Another nocturnal nuisance is night-eating syndrome (NES). This problem is a little different from SRED and may technically not be a sleep disorder, but an eating disorder instead. Many people with NES however have trouble falling or staying asleep, a symptom of insomnia, which is why the lines are blurred to its classification. Alternatively, NES and SRED may be part of the same syndrome, but different parts of the spectrum. Regardless, this problem can be equally detrimental to one's health.  These people are at high risk for substance abuse and depression.

If you feel you have SRED or NES it is advised to seek medical counseling as a medical professional can diagnosis your disorder though a proper sleep study.  In order to help the doctor determine the correct treatment there are a few steps you can take such as; medical exam, keep a sleep journal, review all drugs, over-the-counter medications and supplements, establish a sleep routine, get rid of high calorie foods and make note of your calorie intake. Sleep-eating is associated by sleepwalking and excess nocturnal overeating known as compulsive hyperphagia.  Even though sleep-eaters are unaware and unconscious of their behavior there are sketchy memories and signs that they are in fact suffering from this condition.  A messy kitchen, candy wrappers on the floor, food smeared on face and hands and/or indigestion.

In fact 1 to 3 percent of the population is affected by sleep eating and more common among younger women in their late 20’s. Also sleep-eating may be genetically linked and those affected have a history of alcoholism, drug abuse or another sleep disorder and is directly linked to the onset of another medical problem that is why it is necessary to seek professional care from a doctor or sleep specialist to determine any underlying causes. Underlying causes may include sleep apnea, restless leg syndrome, drug abuse, drug withdrawal, chronic autoimmune hepatitis or acute stress.   
Treatment for those that have been diagnosed with a sleep-eating disorder may find interventions available to them other than prescription medication. If their condition is caused by acute stress, stress management courses or hypnosis may be recommended.  Lifestyle changes such as a change in diet, eating at different times during the day and reducing caffeine and alcohol maybe an alternative to medication.  If the underlying problem is sleepwalking, some medications have been found to be helpful are those in the benzodiazepine family.  Supplements such as GABA are known to help those with restless leg syndrome (RLS).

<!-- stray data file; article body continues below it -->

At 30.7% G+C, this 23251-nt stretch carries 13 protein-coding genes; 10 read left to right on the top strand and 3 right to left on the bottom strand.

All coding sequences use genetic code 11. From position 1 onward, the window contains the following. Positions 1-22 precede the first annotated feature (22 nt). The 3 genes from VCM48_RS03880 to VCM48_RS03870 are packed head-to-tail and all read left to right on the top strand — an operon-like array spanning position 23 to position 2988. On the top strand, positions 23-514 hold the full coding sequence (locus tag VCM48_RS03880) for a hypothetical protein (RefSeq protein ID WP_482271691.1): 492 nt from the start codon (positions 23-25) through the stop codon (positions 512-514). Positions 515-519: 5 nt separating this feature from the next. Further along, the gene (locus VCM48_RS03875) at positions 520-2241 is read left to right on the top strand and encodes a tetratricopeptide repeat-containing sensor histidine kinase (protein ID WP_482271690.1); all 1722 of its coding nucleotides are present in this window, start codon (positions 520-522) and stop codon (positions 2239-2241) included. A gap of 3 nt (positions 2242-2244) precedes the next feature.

Another similar sleep-related eating disorder that is different from sleep eating the individual is awake during episodes of nocturnal bingeing. This disorder has many names: nocturnal eating (or drinking) syndrome, nighttime hunger, nocturnal eating, night eating or drinking (syndrome), or the "Dagwood" syndrome. Affected individuals, usually children, are physically unable to sleep without food intake and are experiencing weight gain as well as insomnia. 

This is usually behavioral as infants are conditioned to have a bottle right before bedtime.  As the child grows they continue to have a drink or a bedtime snack and refuse to go to bed unless their request is granted. 

Eating or drinking at night is usually a conditioned, conscious behavior, although it is a disorder, in many cases night eating is not caused by a mental or physical condition and can be corrected with healthy lifestyle changes.  Undue stress, an ulcer or Hypoglycemia (low blood sugar) has also been projected as a possible cause of nighttime eating. Low blood sugar can be determined by a glucose tolerance test.

Treatment for an adult with night eating should be determined by a physician so they can rule out another condition such as Hypoglycemia. Correcting the behavior may take longer with an adult than with a child, but overtime establishing a healthy daily life by eating smaller more frequent meals, reducing carbohydrates while increasing proteins before bedtime and reducing stress may help.  Protein metabolizes slowly and stabilizes the blood sugar levels which should help alleviate the uncontrollable urge to eat and drink often late at night and for those that suffered from night eating should fall sleep and stay asleep through the night.